What more could a mother ask for than seeing her children grow up, and that's exactly what these three brothers - and their dad who was willing to play along - wanted to show her with these funny photo recreations. They basically dug through old family albums, found their most memorable moments, and recreate them to the best of their ability, props, clothing, etc. included. Reddit user "bonebowl" says all of these photos eventually became a 2015 calendar. Continue reading to see them all.
Kids really have no idea what they're doing, so when placed around house pets, they follow their lead, and in this case, drinking spilled milk from the floor. On a related note, did you know that cats and milk usually don't mix well. Similar to humans, cats often develop lactose intolerance over time because they're born with lots of lactase (enzyme needed to digest lactose), but it diminishes with age. That's why it's best to stop feeding your cat milk after it is fully weaned. Continue reading for more kids who think they're animals.
Ondrej Pakan, from Myjava, Slovakia, specializes in capturing macro photos of insects covered in tiny water droplets after rainstorms. He says: "I get soaked waiting for the rain to finish, but it all seems worth it when you get really great shots of the insects with drops on them." One of his most notable photographs include a blue damselfly (above) covered in water droplets staring at the camera. Continue reading for more.
Artist Pyanekd has unveiled his latest photo and video project, called "Amazing Worlds Within Our World", which uses special macro photography lenses to show everyday things in detail like you've never seen before. Pyanek used a Canon T3i (600D/Kiss X5) with the kit lens reversed, HeliconFocus for focus stacking, Abode Lightroom and Exposure 5 for some light editing. There's also a slightly creepy music video embedded above for your viewing enjoyment. Continue reading for more pictures.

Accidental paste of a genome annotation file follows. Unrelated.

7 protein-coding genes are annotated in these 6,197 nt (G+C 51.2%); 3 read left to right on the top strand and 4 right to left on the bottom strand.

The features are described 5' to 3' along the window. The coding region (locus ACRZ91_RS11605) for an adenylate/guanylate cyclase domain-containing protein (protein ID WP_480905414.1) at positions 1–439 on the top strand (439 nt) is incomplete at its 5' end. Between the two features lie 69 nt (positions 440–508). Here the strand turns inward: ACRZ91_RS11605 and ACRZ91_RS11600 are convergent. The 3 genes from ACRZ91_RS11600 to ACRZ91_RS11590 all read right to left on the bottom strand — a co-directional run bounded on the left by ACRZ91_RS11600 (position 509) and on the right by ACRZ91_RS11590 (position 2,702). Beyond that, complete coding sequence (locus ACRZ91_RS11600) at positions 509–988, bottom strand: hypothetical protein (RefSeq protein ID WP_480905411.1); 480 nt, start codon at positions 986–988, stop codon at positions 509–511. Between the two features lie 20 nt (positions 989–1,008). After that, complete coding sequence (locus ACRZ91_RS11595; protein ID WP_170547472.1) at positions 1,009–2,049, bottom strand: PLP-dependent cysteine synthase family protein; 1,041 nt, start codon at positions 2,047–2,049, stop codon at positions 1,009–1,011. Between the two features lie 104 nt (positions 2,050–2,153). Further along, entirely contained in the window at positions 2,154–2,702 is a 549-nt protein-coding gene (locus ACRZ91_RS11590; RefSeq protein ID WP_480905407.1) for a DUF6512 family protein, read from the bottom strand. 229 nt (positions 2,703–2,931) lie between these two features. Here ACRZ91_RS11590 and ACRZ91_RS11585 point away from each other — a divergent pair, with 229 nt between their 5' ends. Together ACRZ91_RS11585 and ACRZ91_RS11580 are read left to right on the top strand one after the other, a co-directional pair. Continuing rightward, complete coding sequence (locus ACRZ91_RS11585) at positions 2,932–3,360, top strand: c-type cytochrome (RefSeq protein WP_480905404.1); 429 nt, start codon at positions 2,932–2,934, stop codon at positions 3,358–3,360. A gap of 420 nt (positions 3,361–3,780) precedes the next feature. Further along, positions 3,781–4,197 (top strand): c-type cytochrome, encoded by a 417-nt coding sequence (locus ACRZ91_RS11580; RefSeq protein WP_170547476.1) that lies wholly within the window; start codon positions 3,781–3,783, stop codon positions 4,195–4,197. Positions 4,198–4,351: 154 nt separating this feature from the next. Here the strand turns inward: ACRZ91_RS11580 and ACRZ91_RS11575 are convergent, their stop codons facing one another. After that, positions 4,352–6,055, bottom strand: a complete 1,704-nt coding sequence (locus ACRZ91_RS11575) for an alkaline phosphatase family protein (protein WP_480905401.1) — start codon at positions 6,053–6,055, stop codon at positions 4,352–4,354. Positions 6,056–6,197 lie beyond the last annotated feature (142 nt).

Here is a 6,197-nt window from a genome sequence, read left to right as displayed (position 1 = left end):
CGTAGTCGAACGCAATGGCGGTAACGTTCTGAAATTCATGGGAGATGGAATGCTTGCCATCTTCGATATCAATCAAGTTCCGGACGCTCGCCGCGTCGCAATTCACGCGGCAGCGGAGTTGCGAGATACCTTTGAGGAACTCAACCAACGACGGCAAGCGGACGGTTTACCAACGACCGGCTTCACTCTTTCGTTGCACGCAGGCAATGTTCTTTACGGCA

Prynt, the world's first instant camera case for smartphones, let you snap a photo or choose one from your favorite social network, and print it out in 30-seconds. Thanks to its modular design, Prynt is compatible several different types of phones, including the iPhone 5 / 5S / 5C / 6 and Galaxy S4 / S5. Simply swap out the dock depending on what phone you're trying to use. In the future, they will have docks for other phones so the printer will never need to be upgraded. Continue reading for the intro video and Kickstarter page.
Have you ever encountered a street, road, tunnel, or pathway so beautiful that it defied words? If not, these images are about to boggle your mind, as all of them exist right here on Earth, including this majestic shot of Molyvos, Lesvos, Greece (above). On a somewhat related note, did you know that as Molivo under the Ottoman Empire, the city was a kaza of the sanjak of Metelin in the vilayet of Rhodes? After the defeat of the Ottomans in the First Balkan War (1913), Greece liberated Lesvos in 1914. Continue reading for more majestic streets and roads.
Insects, mushrooms, and lizards aren't synonymous with beauty, but in the hands of Vadim Trunov, a self-taught nature photographer based in Voronezh, Russia, something magical happens. He creates these warm and beautiful moments by strategically placing objects, like berries, directly in front of his unwitting subjects. While some places look to be straight from a fairy tale, all of these shots were taken near his home. Continue reading for more.
Philippe Ramette of Auxerre, France, is a conceptual artist known best for his series of gravity-defying images. He partnered with his photographer, Marc Domage, to come up with an ingenious solution to make the impossible poses you see, possible, and without the use of Photoshop. Simply put, there's a a support hidden inside his clothing and securely anchored into whatever they were shooting on. Continue reading for more interesting images that look digitally-altered, but aren't.
Have you ever looked up in the sky and saw a cloud that looked just like a familiar face or object? There's a scientific term for that, and it's called pareidolia, which refers to a psychological phenomenon involving a vague and random stimulus being perceived as significant. Common examples include seeing images of animals or faces in clouds, the man in the moon or the Moon rabbit, and hearing hidden messages on records when played in reverse. Continue reading for more interesting examples spotted in everyday objects.
Hide-and-seek is basically a game in which a number of players conceal themselves in the environment, to be found by one or more seekers. The game is played by one player chosen (designated as being "it") closing their eyes and counting to a predetermined number while the other players hide. After reaching the number, the player who is "it" attempts to locate all concealed players. These dogs clearly have no idea how this game works. Continue reading to see more.